Is Strasburg headed for trouble? One pitching expert thinks so
White Sox pitching coach Don Cooper thinks Strasburg's delivery puts him at risk
The Twins' shortcoming as a playoff team remains their starting rotation
Chris Coghlan's injury should mark the end of those ubiquitous postgame pies
Washington Nationals phenom Stephen Strasburg has been shut down with inflammation in his throwing shoulder, and as much as the club portrayed the decision as highly conservative, nine starts into his major league career he quickly has a red flag affixed to him.
Strasburg seems to be dealing with the natural stress and fatigue of learning how to pitch in a five-man professional rotation, rather than having the extra recovery time and shorter season that comes with college ball. It's the pitching equivalent of the wall hit by NBA rookies when they make the jump from a shorter college season. But is there more to it?
White Sox pitching coach Don Cooper, speaking to MLB Network Radio on Sirius XM on Thursday, voiced a concern that some pitching gurus previously noted about Strasburg's manner of throwing a baseball. As he loads the baseball, his elbows raise higher than his shoulders -- forming what pitching coaches call an inverted W -- and the back of his shoulders pinch toward one another in the "scap loading" portion of the delivery. Such a delivery, some pitching coaches believe, puts him at greater risk of shoulder fatigue.
Cooper called it "an upside-down arm action." One major league pitching coach years ago told me about the exact same concern about Mark Prior -- before Prior broke down.
"He does something with his arm action that is difficult, in my mind, to pitch a lot of innings on," Cooper said about Strasburg.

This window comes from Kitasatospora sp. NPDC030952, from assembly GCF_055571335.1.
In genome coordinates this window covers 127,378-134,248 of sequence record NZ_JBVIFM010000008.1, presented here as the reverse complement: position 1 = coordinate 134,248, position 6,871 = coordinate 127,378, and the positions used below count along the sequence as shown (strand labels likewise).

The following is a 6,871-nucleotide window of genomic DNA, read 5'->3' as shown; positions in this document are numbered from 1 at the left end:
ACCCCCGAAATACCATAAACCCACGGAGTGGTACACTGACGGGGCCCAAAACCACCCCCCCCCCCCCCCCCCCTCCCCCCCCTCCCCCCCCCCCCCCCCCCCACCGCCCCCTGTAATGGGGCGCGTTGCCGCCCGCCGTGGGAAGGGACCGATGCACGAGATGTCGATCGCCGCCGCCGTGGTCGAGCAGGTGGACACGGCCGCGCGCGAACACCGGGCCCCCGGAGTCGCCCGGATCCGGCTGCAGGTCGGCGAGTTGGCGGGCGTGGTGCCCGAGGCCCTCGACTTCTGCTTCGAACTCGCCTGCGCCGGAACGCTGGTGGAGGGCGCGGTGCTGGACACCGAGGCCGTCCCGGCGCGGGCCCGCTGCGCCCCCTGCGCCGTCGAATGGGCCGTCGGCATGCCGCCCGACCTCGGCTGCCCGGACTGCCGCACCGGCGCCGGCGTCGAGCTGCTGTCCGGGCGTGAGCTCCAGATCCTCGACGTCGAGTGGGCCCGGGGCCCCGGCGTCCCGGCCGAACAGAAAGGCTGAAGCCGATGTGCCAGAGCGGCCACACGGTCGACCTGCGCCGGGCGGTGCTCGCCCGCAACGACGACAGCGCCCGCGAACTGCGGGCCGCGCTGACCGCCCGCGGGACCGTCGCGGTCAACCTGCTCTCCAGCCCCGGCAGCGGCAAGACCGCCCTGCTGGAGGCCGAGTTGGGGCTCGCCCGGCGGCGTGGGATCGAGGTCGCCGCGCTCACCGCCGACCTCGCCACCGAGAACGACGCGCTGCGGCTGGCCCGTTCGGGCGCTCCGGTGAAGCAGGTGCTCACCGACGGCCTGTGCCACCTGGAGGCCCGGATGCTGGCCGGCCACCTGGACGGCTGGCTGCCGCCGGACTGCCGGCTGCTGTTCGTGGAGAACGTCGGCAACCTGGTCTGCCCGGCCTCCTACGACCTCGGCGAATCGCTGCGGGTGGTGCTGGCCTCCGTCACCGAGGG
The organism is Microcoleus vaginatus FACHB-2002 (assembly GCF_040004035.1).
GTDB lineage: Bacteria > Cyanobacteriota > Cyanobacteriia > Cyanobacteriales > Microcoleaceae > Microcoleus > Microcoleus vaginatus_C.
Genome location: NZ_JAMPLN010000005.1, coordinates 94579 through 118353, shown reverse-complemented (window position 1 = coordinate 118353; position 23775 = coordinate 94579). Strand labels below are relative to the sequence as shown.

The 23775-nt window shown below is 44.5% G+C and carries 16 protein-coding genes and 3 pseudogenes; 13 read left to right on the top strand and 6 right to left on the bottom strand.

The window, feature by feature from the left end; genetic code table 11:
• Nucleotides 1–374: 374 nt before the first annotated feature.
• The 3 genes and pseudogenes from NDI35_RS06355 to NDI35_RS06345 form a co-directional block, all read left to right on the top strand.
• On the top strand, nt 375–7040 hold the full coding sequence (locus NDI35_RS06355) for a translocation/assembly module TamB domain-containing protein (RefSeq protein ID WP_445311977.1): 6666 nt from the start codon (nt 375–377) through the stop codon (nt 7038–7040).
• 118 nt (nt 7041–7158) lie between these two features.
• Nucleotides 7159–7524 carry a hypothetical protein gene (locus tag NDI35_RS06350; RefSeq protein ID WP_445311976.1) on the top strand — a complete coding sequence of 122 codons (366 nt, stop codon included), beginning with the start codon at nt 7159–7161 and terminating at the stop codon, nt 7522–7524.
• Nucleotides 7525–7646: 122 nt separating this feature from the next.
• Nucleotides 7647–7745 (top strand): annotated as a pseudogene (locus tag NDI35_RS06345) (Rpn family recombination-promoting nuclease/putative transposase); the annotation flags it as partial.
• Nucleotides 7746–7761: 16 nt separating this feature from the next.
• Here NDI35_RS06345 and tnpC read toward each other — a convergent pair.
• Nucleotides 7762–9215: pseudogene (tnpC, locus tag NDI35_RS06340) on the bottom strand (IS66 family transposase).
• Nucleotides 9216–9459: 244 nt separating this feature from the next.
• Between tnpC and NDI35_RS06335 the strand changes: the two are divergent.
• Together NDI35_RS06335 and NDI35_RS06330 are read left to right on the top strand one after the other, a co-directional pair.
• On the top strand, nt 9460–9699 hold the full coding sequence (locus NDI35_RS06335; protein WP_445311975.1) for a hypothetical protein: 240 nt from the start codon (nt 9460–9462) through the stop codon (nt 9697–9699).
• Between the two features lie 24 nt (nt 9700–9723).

(Side note: was Bob Feller the last pitching phenom to make the Hall of Fame? Think about some of the biggest drawing cards: Prior, Kerry Wood, Dontrelle Willis, Hideo Nomo, Dwight Gooden, J.R. Richard, Fernando Valenzuela, Mark Fidrych.... seems being so good so fast is not a great predictor for the Hall.)
If I were the Nationals, I would be concerned (though, really, there's not much they can do; a delivery can be tweaked, but not the basic way the body moves to throw a baseball). Why? Because nobody in major league baseball knows more about pitching durability than Cooper. The White Sox coach may not get the publicity of the Cardinals' Dave Duncan and has no Cy Young Award winners to brag about, but he's the best in the business at keeping his guys healthy and pitching deep into games.
Take a look at this list: it's the number of 200-inning seasons by pitchers for each club since 2003, Cooper's first full season with the White Sox.
1. Chicago White Sox, 21
2. Chicago Cubs, 14
3. Boston Red Sox, 13
4. Arizona Diamondbacks, 12
St. Louis Cardinals, 12
New York Yankees, 12
Los Angeles Angels, 12
Minnesota Twins, 12
That is impressive. The White Sox are 50 percent better than the second-best team in baseball when it comes to durable pitchers.
And now the flip side: the worst teams in baseball over the previous seven seasons when it comes to 200-inning pitchers:
30. Baltimore Orioles, 4
29. Kansas City Royals, 5